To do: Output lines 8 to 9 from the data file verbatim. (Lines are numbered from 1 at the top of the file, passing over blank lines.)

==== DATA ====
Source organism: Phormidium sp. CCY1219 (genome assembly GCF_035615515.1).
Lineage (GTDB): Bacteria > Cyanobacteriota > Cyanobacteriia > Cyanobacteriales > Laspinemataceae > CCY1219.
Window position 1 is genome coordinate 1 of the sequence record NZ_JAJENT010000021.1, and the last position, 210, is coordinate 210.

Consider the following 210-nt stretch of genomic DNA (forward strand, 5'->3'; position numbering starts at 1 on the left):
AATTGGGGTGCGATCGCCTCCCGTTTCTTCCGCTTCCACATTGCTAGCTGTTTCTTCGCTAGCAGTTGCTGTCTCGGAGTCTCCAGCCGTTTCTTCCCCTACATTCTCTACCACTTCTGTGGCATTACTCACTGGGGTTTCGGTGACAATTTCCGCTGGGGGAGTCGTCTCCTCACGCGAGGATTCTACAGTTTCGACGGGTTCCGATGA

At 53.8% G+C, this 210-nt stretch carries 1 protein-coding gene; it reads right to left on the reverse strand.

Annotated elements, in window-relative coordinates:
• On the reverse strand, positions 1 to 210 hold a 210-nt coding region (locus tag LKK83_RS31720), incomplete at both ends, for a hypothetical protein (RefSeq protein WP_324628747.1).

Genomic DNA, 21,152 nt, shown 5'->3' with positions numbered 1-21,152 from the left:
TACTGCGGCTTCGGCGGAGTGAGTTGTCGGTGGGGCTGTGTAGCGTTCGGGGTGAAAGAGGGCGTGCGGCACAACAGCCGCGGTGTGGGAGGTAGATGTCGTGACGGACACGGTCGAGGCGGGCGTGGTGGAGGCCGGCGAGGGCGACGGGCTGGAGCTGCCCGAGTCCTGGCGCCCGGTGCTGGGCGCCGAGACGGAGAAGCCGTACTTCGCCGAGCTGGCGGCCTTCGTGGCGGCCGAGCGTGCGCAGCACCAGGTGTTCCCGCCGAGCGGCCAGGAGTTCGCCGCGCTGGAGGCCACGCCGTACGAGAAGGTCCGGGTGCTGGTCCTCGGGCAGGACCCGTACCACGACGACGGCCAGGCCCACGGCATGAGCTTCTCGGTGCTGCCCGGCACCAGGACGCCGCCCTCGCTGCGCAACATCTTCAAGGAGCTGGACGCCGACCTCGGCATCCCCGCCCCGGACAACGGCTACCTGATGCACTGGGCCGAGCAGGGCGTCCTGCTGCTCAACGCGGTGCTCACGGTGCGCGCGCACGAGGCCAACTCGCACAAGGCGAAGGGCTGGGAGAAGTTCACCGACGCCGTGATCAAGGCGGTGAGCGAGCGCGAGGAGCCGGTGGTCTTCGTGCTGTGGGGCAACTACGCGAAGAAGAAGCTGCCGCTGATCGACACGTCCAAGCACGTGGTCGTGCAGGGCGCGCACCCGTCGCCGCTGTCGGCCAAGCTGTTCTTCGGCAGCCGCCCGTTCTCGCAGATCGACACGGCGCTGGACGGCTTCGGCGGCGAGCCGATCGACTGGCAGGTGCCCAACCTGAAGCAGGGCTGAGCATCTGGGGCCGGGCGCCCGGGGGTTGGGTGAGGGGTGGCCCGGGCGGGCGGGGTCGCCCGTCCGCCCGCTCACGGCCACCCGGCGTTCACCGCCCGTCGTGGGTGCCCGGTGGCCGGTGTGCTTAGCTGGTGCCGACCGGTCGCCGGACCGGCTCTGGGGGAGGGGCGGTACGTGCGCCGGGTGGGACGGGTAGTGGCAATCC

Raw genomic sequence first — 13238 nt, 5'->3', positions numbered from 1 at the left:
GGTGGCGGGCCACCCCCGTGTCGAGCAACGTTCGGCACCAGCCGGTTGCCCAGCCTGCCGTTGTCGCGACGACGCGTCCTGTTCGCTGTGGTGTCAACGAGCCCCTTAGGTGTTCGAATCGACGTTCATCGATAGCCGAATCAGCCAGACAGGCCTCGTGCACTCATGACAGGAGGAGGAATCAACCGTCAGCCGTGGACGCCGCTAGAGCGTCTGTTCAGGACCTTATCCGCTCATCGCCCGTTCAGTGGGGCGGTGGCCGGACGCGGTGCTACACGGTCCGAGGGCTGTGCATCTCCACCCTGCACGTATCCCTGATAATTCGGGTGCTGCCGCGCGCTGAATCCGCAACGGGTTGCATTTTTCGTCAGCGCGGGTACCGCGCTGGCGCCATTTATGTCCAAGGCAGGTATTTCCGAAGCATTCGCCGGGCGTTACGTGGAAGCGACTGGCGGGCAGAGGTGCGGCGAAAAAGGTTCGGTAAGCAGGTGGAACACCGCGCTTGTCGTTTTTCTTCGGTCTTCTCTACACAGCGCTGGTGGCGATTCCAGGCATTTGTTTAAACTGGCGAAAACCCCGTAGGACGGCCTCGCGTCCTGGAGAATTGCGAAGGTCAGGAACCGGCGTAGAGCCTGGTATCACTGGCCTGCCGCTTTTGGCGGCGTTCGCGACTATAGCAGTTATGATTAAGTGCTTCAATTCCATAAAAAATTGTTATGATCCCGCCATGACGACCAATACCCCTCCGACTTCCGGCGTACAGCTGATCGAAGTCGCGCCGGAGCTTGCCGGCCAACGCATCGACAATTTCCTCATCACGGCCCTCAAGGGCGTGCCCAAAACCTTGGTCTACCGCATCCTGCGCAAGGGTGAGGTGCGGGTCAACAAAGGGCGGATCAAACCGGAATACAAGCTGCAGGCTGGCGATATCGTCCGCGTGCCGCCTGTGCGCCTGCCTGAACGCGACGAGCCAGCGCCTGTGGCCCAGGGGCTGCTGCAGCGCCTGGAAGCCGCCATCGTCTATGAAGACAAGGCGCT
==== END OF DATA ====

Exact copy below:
• On the reverse strand, positions 1 to 210 hold a 210-nt coding region (locus tag LKK83_RS31720), incomplete at both ends, for a hypothetical protein (RefSeq protein WP_324628747.1).

Genomic DNA, 21,152 nt, shown 5'->3' with positions numbered 1-21,152 from the left: